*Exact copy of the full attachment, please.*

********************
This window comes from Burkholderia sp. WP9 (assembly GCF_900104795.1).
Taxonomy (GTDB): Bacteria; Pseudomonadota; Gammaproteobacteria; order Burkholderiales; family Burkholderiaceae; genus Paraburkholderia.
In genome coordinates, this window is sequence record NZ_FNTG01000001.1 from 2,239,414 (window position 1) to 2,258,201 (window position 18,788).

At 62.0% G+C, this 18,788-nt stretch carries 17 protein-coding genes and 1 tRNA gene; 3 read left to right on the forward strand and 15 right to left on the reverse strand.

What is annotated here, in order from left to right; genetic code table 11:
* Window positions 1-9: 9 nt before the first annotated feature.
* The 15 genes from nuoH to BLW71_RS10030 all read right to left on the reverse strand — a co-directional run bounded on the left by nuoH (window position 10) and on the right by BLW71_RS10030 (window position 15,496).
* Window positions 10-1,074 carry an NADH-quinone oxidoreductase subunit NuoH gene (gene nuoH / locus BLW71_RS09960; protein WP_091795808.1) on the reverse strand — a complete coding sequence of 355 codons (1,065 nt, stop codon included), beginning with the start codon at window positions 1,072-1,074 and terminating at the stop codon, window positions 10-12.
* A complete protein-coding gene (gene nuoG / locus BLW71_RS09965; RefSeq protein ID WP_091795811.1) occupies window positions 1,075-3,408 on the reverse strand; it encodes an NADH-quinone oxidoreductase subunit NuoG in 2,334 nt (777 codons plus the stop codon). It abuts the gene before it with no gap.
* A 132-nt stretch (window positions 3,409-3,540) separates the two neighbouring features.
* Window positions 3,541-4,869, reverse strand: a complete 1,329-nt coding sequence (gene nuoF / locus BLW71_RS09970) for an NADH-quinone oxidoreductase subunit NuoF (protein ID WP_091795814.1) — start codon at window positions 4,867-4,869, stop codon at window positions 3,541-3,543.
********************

This window comes from Burkholderia sp. WP9 (assembly GCF_900104795.1).
Taxonomy (GTDB): Bacteria; Pseudomonadota; Gammaproteobacteria; order Burkholderiales; family Burkholderiaceae; genus Paraburkholderia.
In genome coordinates, this window is sequence record NZ_FNTG01000001.1 from 2,239,414 (window position 1) to 2,258,201 (window position 18,788).

At 62.0% G+C, this 18,788-nt stretch carries 17 protein-coding genes and 1 tRNA gene; 3 read left to right on the forward strand and 15 right to left on the reverse strand.

What is annotated here, in order from left to right; genetic code table 11:
* Window positions 1-9: 9 nt before the first annotated feature.
* The 15 genes from nuoH to BLW71_RS10030 all read right to left on the reverse strand — a co-directional run bounded on the left by nuoH (window position 10) and on the right by BLW71_RS10030 (window position 15,496).
* Window positions 10-1,074 carry an NADH-quinone oxidoreductase subunit NuoH gene (gene nuoH / locus BLW71_RS09960; protein WP_091795808.1) on the reverse strand — a complete coding sequence of 355 codons (1,065 nt, stop codon included), beginning with the start codon at window positions 1,072-1,074 and terminating at the stop codon, window positions 10-12.
* A complete protein-coding gene (gene nuoG / locus BLW71_RS09965; RefSeq protein ID WP_091795811.1) occupies window positions 1,075-3,408 on the reverse strand; it encodes an NADH-quinone oxidoreductase subunit NuoG in 2,334 nt (777 codons plus the stop codon). It abuts the gene before it with no gap.
* A 132-nt stretch (window positions 3,409-3,540) separates the two neighbouring features.
* Window positions 3,541-4,869, reverse strand: a complete 1,329-nt coding sequence (gene nuoF / locus BLW71_RS09970) for an NADH-quinone oxidoreductase subunit NuoF (protein ID WP_091795814.1) — start codon at window positions 4,867-4,869, stop codon at window positions 3,541-3,543.